A court in France has ordered a most public shaming for Google, telling the Internet giant it must display a notice on its French search page acknowledging it's been fined over how it tracked and stored user information.
The $200,000 fine was imposed in January by the French National Commission for Computing and Civil Liberties (CNIL) for violating consumer privacy.
According to Google Translate, the above notice reads:
"Release: the Restricted National Commission on Informatics and Liberties has condemned the company Google 150 000 euro fine for breaches 'and Freedoms' law. Decision reached at the following address: http://www.cnil.fr/linstitution/missions/sanctionner/Google/"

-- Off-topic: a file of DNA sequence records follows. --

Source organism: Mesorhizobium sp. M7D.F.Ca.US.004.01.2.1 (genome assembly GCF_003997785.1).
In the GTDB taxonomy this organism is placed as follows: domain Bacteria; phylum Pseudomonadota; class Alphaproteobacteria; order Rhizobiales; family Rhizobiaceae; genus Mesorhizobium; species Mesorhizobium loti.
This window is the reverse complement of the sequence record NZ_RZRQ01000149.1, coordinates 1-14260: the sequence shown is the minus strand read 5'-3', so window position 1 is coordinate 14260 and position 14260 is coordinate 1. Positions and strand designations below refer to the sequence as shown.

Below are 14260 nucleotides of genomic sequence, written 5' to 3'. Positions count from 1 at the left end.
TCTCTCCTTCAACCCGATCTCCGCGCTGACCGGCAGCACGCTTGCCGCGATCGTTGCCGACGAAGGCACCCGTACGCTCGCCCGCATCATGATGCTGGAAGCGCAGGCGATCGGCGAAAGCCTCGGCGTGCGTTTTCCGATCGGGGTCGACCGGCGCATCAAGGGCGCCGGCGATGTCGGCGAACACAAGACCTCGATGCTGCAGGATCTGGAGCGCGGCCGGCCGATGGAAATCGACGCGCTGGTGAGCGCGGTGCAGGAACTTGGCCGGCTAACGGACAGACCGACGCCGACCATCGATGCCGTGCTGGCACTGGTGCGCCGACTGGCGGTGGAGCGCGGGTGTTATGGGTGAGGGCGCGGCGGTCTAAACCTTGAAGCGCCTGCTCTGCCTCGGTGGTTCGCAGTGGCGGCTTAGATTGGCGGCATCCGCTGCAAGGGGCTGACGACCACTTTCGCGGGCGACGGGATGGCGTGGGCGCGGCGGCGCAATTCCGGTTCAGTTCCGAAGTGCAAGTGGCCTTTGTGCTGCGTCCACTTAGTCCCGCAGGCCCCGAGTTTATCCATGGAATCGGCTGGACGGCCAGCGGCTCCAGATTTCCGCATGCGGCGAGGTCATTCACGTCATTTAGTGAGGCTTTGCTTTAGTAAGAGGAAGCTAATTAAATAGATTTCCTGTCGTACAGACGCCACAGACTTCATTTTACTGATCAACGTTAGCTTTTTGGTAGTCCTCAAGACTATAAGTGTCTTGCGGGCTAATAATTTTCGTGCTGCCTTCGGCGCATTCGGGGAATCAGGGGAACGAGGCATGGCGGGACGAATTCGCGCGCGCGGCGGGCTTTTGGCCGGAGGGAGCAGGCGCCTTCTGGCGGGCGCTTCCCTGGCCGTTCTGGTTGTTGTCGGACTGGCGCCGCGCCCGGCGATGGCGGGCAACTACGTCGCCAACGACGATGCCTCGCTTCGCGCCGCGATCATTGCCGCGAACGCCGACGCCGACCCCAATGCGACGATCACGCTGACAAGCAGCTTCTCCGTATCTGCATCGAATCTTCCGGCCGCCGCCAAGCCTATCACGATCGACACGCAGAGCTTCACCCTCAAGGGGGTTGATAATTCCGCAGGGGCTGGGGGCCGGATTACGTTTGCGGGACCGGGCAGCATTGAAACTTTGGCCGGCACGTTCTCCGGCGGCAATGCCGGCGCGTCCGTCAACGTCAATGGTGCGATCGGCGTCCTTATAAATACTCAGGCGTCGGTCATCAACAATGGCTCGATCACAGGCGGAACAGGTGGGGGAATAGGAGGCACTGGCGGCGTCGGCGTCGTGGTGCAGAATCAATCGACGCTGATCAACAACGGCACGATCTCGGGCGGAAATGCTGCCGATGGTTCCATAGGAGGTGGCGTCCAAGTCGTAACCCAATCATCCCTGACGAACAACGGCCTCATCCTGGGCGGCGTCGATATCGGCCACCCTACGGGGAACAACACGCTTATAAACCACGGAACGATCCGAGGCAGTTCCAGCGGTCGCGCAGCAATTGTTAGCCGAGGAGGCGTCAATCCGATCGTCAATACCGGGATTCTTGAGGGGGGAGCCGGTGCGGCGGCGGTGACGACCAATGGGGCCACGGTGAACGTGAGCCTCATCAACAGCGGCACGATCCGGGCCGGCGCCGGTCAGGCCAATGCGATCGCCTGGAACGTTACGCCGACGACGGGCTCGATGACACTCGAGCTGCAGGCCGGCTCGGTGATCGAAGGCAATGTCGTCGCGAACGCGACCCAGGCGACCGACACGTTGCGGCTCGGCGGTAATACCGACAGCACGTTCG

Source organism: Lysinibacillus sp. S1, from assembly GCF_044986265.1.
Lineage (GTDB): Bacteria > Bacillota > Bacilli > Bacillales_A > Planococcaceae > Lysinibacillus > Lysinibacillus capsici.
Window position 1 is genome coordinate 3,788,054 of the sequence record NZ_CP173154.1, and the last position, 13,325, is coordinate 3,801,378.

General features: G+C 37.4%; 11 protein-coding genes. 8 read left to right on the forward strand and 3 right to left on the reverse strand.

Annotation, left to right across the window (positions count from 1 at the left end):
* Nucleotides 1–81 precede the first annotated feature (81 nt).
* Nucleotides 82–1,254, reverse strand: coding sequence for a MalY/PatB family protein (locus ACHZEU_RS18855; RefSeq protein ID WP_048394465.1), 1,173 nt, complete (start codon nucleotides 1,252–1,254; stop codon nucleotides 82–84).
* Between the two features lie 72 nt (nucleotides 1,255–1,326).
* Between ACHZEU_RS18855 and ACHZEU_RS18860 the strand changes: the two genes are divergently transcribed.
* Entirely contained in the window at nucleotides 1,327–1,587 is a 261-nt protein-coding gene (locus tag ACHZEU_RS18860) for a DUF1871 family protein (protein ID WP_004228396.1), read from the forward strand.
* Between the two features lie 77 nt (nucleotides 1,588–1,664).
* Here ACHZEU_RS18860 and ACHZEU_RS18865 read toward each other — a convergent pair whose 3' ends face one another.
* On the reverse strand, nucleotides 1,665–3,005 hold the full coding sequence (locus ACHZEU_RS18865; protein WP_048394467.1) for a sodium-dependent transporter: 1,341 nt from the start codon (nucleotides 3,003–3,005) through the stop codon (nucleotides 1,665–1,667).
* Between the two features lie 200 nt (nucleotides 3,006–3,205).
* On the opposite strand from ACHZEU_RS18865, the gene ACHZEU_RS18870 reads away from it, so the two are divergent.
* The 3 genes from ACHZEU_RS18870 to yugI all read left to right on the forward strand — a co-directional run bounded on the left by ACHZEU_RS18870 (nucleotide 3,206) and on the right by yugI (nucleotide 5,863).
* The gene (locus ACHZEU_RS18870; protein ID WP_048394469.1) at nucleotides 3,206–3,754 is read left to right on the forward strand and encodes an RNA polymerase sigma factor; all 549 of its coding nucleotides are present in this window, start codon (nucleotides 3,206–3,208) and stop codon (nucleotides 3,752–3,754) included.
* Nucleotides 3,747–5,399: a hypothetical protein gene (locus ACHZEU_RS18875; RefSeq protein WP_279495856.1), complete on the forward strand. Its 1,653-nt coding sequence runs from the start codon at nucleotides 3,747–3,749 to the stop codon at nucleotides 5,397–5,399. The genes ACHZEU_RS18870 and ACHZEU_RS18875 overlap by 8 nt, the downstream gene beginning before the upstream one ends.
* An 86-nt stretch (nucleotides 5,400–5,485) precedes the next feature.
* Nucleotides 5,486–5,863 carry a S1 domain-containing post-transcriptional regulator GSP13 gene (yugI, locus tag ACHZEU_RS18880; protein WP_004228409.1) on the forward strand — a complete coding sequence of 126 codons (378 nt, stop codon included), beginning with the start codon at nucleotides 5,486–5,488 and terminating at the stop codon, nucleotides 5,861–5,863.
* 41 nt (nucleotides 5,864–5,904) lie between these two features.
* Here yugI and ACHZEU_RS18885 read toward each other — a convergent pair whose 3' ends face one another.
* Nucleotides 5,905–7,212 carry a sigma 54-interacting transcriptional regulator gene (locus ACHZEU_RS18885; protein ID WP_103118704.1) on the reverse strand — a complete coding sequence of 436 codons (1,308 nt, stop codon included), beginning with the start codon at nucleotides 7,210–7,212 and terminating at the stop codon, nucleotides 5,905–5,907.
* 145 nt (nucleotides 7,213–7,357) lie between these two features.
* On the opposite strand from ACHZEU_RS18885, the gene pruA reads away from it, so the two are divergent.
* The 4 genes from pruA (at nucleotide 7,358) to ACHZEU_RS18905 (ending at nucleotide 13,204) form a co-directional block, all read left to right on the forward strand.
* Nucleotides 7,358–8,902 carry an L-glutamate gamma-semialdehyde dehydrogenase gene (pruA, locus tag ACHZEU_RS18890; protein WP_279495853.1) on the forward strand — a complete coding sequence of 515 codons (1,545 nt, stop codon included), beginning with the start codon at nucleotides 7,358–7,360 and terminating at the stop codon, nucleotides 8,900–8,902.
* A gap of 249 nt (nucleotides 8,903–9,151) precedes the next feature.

The Verge reports:
"The order handed down with the fine was very specific as to how the message should look: it should be placed on Google.fr right below the search buttons, and it should be written in an Arial typeface no smaller than 13 points. That's much larger than any fine-print, and placing the message on Google's classically pristine homepage would ensure that all users see it.
" 'This is something we've never seen before,' Google representative Patrice Spinosi said during Thursday's hearing. 'Google has always maintained that page in a virgin state.' "
After first fighting the fine and the order to air dirty laundry on its own search page, Google said Friday it had acquiesed:
"We will comply with the order to post the notice, but we'll also continue with our appeal before the Conseil d'Etat," the statement read.
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